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Indo-US officials work hard to conclude talks on reprocessing facility

November 21, 2009 23:24 IST

As Prime Minister Manmohan Singh and President Barack Obama prepare to meet in Washington on Tuesday, Indian and US officials are working hard to conclude negotiations on the reprocessing facility, a key step in implementation of the nuclear deal which is in the "last stretch".

India is expected to give assurance on non-proliferation, which is a mandatory requirement for the US to give licences to companies for civil nuclear deal with New Delhi.

These two steps, besides enactment of Civil Nuclear Liabilities legislation by India, have been holding up the implementation of the deal reached last year.

"We are in the last stage, last stretch of the civil nuclear deal," an Indian government source said, adding that this would be reflected in the joint statement to be issued after Singh-Obama talks on Tuesday.

On the dedicated reprocessing facility to be set up by India as per the 123 Agreement, the sources said a team of Indian officials is already in the US, ahead of the prime minister's visit, to negotiate "one or two remaining issues".

The two sides are working fast considering that the negotiations started only in August and were to be completed in a year thereafter.

The Liabilities Bill has been cleared by the cabinet and will be introduced in Parliament soon, the sources said.

India will also provide assurance on non-proliferation required by the US Energy Department to give licences under Section 810.

During the talks between Singh and Obama, the two sides will also sign a Member of Understanding on counter terrorism initiative, under which the scope of cooperation would increase and the US would be supplying more hi-tech equipment like locating of mobile phones, the sources said.

This equipment would be critical for fight against terrorism, as it will enable the security agencies to have pinpoint location of mobile phone that may be used by terrorists. At present, Indian agencies do not have such capabilities.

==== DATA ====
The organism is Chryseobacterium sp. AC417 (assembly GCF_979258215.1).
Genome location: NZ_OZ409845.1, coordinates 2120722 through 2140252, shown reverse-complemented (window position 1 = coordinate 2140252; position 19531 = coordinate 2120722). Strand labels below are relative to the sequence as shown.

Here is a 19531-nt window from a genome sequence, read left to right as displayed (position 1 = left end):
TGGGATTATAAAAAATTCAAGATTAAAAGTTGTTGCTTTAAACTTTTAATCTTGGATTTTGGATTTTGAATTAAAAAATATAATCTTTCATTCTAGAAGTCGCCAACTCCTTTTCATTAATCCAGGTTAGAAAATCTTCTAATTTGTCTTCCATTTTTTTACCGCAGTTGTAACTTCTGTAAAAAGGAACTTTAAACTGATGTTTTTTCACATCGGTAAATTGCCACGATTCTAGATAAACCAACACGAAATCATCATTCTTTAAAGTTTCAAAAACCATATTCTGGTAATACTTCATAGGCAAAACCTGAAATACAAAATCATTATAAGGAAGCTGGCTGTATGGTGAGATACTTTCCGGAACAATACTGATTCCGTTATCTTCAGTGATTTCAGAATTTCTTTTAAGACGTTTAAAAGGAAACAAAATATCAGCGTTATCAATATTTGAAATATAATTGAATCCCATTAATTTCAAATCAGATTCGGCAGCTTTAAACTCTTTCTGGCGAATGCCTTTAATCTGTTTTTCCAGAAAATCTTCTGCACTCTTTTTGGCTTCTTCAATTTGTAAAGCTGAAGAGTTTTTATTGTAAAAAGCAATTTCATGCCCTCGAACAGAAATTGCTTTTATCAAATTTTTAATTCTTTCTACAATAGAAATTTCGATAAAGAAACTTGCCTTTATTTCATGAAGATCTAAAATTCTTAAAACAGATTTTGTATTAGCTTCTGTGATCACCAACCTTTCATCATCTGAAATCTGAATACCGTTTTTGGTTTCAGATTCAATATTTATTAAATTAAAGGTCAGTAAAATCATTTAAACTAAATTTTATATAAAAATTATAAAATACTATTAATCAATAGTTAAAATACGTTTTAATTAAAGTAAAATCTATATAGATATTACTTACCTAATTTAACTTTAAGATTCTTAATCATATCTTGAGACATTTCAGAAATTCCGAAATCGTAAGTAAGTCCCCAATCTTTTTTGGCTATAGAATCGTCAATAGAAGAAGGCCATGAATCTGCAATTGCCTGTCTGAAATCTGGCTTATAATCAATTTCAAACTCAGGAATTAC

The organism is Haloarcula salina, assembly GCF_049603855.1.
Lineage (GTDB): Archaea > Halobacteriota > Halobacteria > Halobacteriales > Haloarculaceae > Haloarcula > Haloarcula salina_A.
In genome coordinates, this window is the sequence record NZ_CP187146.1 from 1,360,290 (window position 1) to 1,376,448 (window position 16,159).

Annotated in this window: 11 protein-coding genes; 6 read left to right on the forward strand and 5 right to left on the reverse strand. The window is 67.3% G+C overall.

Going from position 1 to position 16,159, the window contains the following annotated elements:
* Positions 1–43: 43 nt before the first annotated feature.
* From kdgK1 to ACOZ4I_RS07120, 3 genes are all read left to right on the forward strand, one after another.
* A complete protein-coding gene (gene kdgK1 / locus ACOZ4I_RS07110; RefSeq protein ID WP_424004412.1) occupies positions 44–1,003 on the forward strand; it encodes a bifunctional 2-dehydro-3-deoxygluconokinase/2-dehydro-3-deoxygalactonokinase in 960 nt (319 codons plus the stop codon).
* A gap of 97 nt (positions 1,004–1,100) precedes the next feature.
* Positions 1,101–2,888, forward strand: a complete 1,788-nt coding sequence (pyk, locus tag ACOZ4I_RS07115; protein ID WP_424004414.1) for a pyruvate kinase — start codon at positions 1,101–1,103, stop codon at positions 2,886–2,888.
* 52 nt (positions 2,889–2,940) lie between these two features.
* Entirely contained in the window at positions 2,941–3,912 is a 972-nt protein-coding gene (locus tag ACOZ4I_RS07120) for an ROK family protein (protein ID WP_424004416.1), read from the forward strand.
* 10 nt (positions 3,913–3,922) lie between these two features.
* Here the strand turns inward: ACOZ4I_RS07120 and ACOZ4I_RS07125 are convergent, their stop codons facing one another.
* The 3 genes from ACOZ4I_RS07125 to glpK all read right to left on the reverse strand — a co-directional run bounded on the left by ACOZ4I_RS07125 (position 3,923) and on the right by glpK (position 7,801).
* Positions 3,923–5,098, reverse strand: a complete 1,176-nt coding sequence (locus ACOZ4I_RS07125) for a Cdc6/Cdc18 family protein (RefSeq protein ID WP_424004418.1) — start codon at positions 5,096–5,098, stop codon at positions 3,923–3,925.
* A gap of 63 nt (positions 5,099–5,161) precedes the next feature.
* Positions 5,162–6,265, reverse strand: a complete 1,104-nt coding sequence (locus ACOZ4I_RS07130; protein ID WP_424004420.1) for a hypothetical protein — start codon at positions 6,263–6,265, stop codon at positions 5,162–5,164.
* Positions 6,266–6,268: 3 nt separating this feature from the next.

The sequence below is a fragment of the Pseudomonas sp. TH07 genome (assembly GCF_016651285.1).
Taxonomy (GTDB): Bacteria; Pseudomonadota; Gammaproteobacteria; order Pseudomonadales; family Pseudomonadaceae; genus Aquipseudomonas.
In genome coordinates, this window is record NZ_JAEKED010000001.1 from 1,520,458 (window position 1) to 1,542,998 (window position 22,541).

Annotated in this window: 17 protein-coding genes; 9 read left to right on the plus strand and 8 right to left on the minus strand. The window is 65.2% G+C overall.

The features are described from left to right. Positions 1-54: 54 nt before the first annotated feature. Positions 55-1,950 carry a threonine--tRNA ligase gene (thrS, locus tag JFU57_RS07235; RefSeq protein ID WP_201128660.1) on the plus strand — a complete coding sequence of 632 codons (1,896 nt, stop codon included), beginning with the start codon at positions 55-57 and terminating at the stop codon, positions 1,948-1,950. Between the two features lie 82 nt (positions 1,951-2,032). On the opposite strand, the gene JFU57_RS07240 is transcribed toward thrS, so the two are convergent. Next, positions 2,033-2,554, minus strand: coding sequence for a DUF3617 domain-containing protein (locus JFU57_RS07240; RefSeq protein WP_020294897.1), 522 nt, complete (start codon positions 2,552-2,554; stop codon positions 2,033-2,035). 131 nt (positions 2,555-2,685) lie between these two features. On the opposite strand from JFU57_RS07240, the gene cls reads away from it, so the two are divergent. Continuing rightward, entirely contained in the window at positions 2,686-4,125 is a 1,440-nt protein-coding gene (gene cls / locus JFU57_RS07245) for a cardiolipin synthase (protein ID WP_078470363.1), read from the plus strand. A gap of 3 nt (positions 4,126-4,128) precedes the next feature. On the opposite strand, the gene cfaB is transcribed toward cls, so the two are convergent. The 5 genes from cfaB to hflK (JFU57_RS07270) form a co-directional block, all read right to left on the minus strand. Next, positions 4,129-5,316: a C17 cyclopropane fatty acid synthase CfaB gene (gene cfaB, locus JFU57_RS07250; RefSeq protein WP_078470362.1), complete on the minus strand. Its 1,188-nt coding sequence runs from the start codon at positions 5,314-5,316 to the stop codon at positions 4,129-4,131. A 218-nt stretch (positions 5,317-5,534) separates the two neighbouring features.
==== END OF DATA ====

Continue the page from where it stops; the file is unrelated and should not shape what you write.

Singh and Obama are also expected to discuss progress in the 26/11-attacks case, amid India's disappointment that Pakistan is not showing the required seriousness and urgency in prosecuting the accused.

The prime minister and the US President would also exchange views on Afghanistan-Pakistan situation. India remains concerned by persisting threat of terror attacks emanating from Pakistan, which is expected to be articulated by Singh.

Obama is expected to outline what the US is doing about the Af-Pak situation and Singh will give his ideas and suggestions.

The exchange of views between Singh and Obama on Af-Pak would be significant considering that the US is expected to announce new Af-Pak policy next week. It would have to be seen if Singh's views are factored in that policy.

India says it has a stake in the Af-Pak developments and the PM-Obama discussions on it ahead of the US' announcement of new policy is seen as a recognition of India's role in the region.

New Delhi, however, notes that it is not interested in military involvement in Afghanistan and will limit itself to training Afghan security personnel.

Defence cooperation will also figure in the Summit talks in Washington.
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